Sororities extend over 300 bids during fall rush, Alpha Theta and Phi Tau extend 23

More students participated in rush and joined Greek houses this year than in recent years.

by James Quirk | 10/21/21 5:10am

10-21-21-tabard-beaml
by Beam Lertbunnaphongs / The Dartmouth

In the first in-person rush since 2020, both sororities and gender-inclusive Greek houses experienced a significant increase in rush participation. The Greek houses have also welcomed more new members into their houses compared to previous years.

According to Inter-Sorority Council president Molly Katarincic ’22, 308 bids were extended to those who participated in the sorority rush process. The number is a sizable increase from the 237 bids extended during the fall of 2019, the 239 bids extended during the fall of 2018 and the 284 bids extended during the fall and winter terms of the virtual 2020-2021 academic school year combined. 

Alpha Phi sorority extended 43 bids, Alpha Xi Delta sorority extended 48, Chi Delta sorority extended 46, Kappa Delta sorority extended 38, Kappa Delta Epsilon sorority extended 43, Kappa Kappa Gamma sorority extended 48 and Sigma Delta sorority extended 44, according to Katarincic. Five and three students were admitted to A Phi and AXiD through the houses’ continuous open bidding process, respectively. KD’s continuous open bidding process is ongoing. 

All sororities that participated in the ISC process welcomed more new members this fall than they did in the fall of 2019 or the fall and winter terms of the 2020-2021 school year combined.

Epsilon Kappa Theta, the smallest sorority, did not participate in the traditional rush process this year after being required to in 2018, EKT president Laurel Semprebon ’22 said. The house is conducting continuous open bidding and has so far accepted seven new members.  

After two terms of virtual rush, sororities finally returned to the standard procedure of hosting rush in person. Between the Class of 2023 and the Class of 2024, a total of 417 students registered for rush this year, according to Katarincic — a 12% increase from the 372 students who registered to rush in the fall of 2019. 

According to Katarincic, of the 417 students who rushed, 308 were offered bids, a retention rate of about 73.9%. Katarincic said that this retention rate is comparable to last year’s. It is an increase from the 63.7% who received bids in 2019 and the 62.2% who received bids in 2018. Similarly, the withdrawal of 109 people this fall is less than the 124 who withdrew in 2019 and the 139 who withdrew in 2018. 

Sigma Delt president Sophie Kwon ’22 attributed this rush season’s success to the return to a physical setting. 

“We had a chance to showcase the energy and nature of the house in a way that doesn’t come across over Zoom,” Kwon said. 

Similarly, Chi Delt president Yuna Kim ’22 noted that returning to the physical house allowed Chi Delt to have “a more fun and organic” experience while rushing.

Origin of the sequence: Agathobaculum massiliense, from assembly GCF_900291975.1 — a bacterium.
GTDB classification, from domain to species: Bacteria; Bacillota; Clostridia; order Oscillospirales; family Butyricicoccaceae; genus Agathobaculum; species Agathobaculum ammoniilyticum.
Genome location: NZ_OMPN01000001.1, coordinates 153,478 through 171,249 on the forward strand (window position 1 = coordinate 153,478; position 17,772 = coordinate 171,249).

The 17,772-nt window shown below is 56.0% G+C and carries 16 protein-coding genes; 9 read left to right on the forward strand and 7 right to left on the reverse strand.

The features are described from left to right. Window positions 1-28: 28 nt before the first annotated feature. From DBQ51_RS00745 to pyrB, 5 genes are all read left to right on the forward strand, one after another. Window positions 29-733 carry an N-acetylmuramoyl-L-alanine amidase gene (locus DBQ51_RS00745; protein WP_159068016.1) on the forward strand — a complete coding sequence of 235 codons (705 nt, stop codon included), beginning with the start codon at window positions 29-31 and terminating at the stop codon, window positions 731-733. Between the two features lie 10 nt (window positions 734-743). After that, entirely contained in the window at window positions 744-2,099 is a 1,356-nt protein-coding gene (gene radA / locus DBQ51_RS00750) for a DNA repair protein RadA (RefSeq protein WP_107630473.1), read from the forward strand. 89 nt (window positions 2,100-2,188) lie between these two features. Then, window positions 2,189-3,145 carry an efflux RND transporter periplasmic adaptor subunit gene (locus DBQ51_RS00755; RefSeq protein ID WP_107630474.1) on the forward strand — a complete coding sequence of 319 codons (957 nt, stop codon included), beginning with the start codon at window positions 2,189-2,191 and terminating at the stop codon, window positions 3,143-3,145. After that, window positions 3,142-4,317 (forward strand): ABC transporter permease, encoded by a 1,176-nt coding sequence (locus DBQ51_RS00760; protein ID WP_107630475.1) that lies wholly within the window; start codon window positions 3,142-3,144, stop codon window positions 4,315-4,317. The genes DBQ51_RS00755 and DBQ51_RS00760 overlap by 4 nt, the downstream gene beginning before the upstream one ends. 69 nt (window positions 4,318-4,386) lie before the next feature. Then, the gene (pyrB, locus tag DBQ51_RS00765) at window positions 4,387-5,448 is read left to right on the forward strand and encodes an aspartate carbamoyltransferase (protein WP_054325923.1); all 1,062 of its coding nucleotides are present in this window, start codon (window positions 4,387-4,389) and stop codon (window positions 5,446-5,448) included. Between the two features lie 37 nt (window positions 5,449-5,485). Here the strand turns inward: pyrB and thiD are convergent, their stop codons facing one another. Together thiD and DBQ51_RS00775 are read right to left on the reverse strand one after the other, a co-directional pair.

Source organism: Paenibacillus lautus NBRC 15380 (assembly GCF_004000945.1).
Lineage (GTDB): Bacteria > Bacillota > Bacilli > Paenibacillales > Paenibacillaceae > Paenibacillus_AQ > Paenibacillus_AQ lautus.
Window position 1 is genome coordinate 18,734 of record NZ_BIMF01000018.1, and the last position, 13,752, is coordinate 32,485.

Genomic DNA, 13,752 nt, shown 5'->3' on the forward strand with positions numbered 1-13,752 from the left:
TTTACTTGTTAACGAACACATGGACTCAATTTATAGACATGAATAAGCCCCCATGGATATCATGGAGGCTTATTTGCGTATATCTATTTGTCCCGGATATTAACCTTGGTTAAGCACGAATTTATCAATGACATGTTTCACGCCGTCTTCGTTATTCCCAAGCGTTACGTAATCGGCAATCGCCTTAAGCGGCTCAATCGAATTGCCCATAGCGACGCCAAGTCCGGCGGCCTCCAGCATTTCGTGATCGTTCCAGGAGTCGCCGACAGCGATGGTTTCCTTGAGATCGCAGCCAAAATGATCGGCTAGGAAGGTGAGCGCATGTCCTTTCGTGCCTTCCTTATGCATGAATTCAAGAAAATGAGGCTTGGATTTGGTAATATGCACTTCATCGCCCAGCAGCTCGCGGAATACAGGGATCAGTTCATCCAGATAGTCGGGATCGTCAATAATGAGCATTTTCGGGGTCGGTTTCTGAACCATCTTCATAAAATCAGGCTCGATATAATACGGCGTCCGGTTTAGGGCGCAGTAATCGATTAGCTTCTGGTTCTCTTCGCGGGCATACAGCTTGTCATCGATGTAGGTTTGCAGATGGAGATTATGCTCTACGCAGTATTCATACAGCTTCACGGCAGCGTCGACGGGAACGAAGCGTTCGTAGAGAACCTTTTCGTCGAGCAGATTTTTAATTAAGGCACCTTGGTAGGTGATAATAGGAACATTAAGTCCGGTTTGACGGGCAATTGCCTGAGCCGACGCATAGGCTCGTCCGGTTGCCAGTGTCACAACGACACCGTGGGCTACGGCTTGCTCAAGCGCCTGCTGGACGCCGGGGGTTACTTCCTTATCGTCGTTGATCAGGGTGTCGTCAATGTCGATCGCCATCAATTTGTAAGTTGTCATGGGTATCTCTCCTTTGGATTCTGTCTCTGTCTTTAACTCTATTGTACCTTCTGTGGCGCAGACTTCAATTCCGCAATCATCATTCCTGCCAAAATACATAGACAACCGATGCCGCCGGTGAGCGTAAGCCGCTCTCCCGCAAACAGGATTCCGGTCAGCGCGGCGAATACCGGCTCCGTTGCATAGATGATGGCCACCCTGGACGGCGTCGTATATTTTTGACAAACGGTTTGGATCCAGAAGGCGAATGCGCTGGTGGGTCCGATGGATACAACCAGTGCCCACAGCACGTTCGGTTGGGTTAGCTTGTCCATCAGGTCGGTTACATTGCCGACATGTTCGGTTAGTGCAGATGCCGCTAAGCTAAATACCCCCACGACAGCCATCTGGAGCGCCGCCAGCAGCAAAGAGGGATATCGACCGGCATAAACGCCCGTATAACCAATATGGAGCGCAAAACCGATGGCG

“While masks were involved, they didn’t really change anything. We were able to bring back a lot of the functional aspects of pre-pandemic rush,” Kim shared. 

Gender-Inclusive Greek Spaces

33 bids were extended by Phi Tau coed fraternity and Alpha Theta coed fraternity, two of the College’s gender-inclusive Greek houses. Both Phi Tau president Kai Frey ’22 and Alpha Theta president Mara Kotz ’22 said that their houses extended more bids this year than in recent years.

Kotz noted that interest in GIGC houses on campus is growing. Alpha Theta and Phi Tau offered “rolling rush” in which potential new members could sign a rush book — free of registration dues — to demonstrate interest in the house. The non-binding agreement allows students to be considered for participation while simultaneously leaving their options open, Kotz said. 

This fall, Alpha Theta has extended 23 bids and has welcomed nine new members so far, Kotz said. This term’s results so far demonstrate an increase in participation from the virtual rush seasons, in which “over the three terms, nine or ten people sank their bids,” she added. 

Similarly, according to Frey, the return to an in-person rush process has “blown [Phi Tau] away.” They said that the Phi Tau welcomed two new members during each virtual term, but since the return to campus, ten people have signed the rush book, “more than in the virtual terms and the past couple of years.” 

Frey said that Phi Tau has been a relatively small house since 2012, “staying around 20 people.” Yet, Frey added, if every signature the house has received this fall results in a new member, they will already have 20 members.

GIGC chair Tanvir Islam ’22 and The Tabard president Jason Carpio ’22 did not respond to  requests for comments by press time.

An article about fraternity rush will be released in the coming days.

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